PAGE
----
Talking about Suicide

September is national suicide prevention month. I thought, with that in mind, I might spend a few minutes talking about suicide and suicide prevention. Suicide rates have been on the increase in our youth for the past several decades. Suicide is now the second leading cause of death among people age 10 to 34. Even working in the field of mental health we can often find ourselves avoiding talking about it with our patients. The stigma that hangs over suicide is one of the prime reasons we avoid talking about it. The more we talk about it the less stigma there will be about suicide.

One thing to realize is that talking about suicide with our patients does not give them the idea. There was a study done years ago that looked at several suicides completed in Louisville and whether they had sought care before committing suicide. It turned out that of the 100 cases examined, only 2 had ever sought treatment for mood or suicidal ideation. It seems, from the data, that talking about suicide with our patients is much more likely to be protective then to never bring it up.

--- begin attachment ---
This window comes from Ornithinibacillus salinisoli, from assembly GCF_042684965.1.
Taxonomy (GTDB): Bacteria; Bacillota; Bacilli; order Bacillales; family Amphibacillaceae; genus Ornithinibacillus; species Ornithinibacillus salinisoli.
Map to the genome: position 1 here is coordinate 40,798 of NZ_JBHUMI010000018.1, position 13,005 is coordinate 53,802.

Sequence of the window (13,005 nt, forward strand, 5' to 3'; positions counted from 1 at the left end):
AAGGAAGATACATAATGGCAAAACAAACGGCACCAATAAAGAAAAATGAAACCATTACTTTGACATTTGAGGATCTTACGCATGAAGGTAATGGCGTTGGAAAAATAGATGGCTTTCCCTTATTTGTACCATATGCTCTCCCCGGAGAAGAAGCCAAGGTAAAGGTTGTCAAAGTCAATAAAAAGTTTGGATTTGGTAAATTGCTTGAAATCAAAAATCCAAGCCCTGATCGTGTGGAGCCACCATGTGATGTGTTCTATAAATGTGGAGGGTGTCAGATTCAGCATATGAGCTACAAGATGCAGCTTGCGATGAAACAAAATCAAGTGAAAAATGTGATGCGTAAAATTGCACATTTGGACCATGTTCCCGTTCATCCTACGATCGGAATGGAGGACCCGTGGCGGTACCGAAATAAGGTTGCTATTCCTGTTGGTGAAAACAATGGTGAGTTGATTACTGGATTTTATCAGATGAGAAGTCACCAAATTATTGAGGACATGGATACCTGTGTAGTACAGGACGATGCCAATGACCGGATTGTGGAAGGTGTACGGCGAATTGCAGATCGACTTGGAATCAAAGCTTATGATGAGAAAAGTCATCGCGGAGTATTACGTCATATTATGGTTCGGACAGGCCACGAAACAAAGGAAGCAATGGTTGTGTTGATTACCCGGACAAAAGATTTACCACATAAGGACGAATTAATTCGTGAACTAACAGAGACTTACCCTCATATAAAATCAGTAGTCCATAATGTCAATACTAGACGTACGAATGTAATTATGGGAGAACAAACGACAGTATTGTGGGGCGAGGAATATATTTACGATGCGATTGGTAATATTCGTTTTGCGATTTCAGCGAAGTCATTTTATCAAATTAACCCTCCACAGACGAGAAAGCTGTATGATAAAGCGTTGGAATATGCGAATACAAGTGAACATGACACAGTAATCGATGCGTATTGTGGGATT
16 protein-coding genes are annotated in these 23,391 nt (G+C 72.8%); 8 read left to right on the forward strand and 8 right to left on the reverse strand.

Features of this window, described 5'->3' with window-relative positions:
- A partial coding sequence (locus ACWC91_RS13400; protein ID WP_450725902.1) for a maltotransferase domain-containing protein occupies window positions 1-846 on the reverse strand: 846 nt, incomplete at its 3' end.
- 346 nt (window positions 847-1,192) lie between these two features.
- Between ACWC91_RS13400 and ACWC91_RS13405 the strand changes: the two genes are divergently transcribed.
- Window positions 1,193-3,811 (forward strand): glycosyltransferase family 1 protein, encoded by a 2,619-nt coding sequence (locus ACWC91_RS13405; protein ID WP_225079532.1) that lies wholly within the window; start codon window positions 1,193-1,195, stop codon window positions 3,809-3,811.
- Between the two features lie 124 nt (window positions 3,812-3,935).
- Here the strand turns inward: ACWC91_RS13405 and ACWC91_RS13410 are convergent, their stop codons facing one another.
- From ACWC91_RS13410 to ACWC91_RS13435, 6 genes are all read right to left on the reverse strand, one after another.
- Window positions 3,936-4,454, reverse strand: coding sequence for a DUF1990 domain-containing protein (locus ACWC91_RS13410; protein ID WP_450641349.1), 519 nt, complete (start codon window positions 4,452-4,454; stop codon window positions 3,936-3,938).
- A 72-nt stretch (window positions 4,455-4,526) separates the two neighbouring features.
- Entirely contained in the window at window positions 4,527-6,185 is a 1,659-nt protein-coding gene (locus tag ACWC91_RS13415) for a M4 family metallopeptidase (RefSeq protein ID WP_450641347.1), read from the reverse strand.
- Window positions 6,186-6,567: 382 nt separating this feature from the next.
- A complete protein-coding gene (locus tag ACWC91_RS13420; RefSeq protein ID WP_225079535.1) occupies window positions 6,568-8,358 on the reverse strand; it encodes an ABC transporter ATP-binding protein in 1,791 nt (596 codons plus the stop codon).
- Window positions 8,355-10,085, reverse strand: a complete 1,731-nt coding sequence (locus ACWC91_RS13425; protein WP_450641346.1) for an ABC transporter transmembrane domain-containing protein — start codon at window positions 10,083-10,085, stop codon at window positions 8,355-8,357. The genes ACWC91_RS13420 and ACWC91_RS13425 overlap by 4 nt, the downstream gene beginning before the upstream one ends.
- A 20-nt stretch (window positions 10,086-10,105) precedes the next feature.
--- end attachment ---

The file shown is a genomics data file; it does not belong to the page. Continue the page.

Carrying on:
It is important to keep risk factors in our minds as we assess our patients. Alcohol or drug use is a prime concern for suicide, especially if they occur in the presence of anxiety. Recent job loss and money concerns are risk factors. Living in a troubled home or being the victim of bullying. Isolation is also a risk factor. Many of these concerns are exacerbated by the pandemic and it is important considering this to be more vigilant about suicide and suicide risk and prevention.

Keeping an eye on our patients, loved ones and friends is paramount in these uncertain times. Sudden changes in behavior, presence of depression or other mood symptoms, self-isolation or changes in behavior should raise our concern about the possibility of suicide and talking about it is protective.


– Stephen Taylor, MD

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